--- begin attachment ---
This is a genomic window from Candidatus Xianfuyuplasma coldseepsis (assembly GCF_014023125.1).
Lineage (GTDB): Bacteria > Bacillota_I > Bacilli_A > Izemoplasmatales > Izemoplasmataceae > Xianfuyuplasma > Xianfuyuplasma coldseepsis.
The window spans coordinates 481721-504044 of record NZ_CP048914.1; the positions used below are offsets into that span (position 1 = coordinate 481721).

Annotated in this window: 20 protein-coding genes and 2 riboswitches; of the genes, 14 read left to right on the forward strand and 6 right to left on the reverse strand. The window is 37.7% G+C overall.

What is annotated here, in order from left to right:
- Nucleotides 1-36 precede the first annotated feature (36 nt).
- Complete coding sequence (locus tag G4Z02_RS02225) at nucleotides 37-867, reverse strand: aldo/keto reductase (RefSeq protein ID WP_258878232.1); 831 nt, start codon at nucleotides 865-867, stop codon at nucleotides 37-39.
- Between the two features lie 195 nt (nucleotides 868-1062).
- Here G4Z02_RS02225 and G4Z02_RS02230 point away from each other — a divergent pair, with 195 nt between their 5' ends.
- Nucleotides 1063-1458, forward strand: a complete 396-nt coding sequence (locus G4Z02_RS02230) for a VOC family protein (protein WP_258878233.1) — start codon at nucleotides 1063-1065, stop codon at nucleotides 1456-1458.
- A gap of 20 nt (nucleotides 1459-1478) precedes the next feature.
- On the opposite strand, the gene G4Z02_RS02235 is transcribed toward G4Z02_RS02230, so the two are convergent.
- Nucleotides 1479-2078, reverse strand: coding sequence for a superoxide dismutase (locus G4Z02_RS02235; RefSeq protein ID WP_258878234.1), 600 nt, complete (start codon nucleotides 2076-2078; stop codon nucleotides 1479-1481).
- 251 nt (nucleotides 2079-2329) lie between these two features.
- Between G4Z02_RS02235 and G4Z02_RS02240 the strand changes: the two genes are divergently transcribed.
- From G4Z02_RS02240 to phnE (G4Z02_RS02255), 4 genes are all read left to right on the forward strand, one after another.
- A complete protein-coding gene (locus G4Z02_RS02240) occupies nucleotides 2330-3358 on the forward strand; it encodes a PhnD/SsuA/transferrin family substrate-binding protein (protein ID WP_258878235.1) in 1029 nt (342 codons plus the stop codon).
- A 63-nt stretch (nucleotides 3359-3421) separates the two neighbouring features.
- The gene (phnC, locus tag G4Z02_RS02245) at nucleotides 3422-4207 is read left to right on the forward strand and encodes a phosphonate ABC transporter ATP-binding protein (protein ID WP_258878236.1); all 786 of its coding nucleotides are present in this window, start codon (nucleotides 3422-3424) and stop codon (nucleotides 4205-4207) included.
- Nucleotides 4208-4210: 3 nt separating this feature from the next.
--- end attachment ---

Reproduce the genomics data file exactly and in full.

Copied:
This is a genomic window from Candidatus Xianfuyuplasma coldseepsis (assembly GCF_014023125.1).
Lineage (GTDB): Bacteria > Bacillota_I > Bacilli_A > Izemoplasmatales > Izemoplasmataceae > Xianfuyuplasma > Xianfuyuplasma coldseepsis.
The window spans coordinates 481721-504044 of record NZ_CP048914.1; the positions used below are offsets into that span (position 1 = coordinate 481721).

Annotated in this window: 20 protein-coding genes and 2 riboswitches; of the genes, 14 read left to right on the forward strand and 6 right to left on the reverse strand. The window is 37.7% G+C overall.

What is annotated here, in order from left to right:
- Nucleotides 1-36 precede the first annotated feature (36 nt).
- Complete coding sequence (locus tag G4Z02_RS02225) at nucleotides 37-867, reverse strand: aldo/keto reductase (RefSeq protein ID WP_258878232.1); 831 nt, start codon at nucleotides 865-867, stop codon at nucleotides 37-39.
- Between the two features lie 195 nt (nucleotides 868-1062).
- Here G4Z02_RS02225 and G4Z02_RS02230 point away from each other — a divergent pair, with 195 nt between their 5' ends.
- Nucleotides 1063-1458, forward strand: a complete 396-nt coding sequence (locus G4Z02_RS02230) for a VOC family protein (protein WP_258878233.1) — start codon at nucleotides 1063-1065, stop codon at nucleotides 1456-1458.
- A gap of 20 nt (nucleotides 1459-1478) precedes the next feature.
- On the opposite strand, the gene G4Z02_RS02235 is transcribed toward G4Z02_RS02230, so the two are convergent.
- Nucleotides 1479-2078, reverse strand: coding sequence for a superoxide dismutase (locus G4Z02_RS02235; RefSeq protein ID WP_258878234.1), 600 nt, complete (start codon nucleotides 2076-2078; stop codon nucleotides 1479-1481).
- 251 nt (nucleotides 2079-2329) lie between these two features.
- Between G4Z02_RS02235 and G4Z02_RS02240 the strand changes: the two genes are divergently transcribed.
- From G4Z02_RS02240 to phnE (G4Z02_RS02255), 4 genes are all read left to right on the forward strand, one after another.
- A complete protein-coding gene (locus G4Z02_RS02240) occupies nucleotides 2330-3358 on the forward strand; it encodes a PhnD/SsuA/transferrin family substrate-binding protein (protein ID WP_258878235.1) in 1029 nt (342 codons plus the stop codon).
- A 63-nt stretch (nucleotides 3359-3421) separates the two neighbouring features.
- The gene (phnC, locus tag G4Z02_RS02245) at nucleotides 3422-4207 is read left to right on the forward strand and encodes a phosphonate ABC transporter ATP-binding protein (protein ID WP_258878236.1); all 786 of its coding nucleotides are present in this window, start codon (nucleotides 3422-3424) and stop codon (nucleotides 4205-4207) included.
- Nucleotides 4208-4210: 3 nt separating this feature from the next.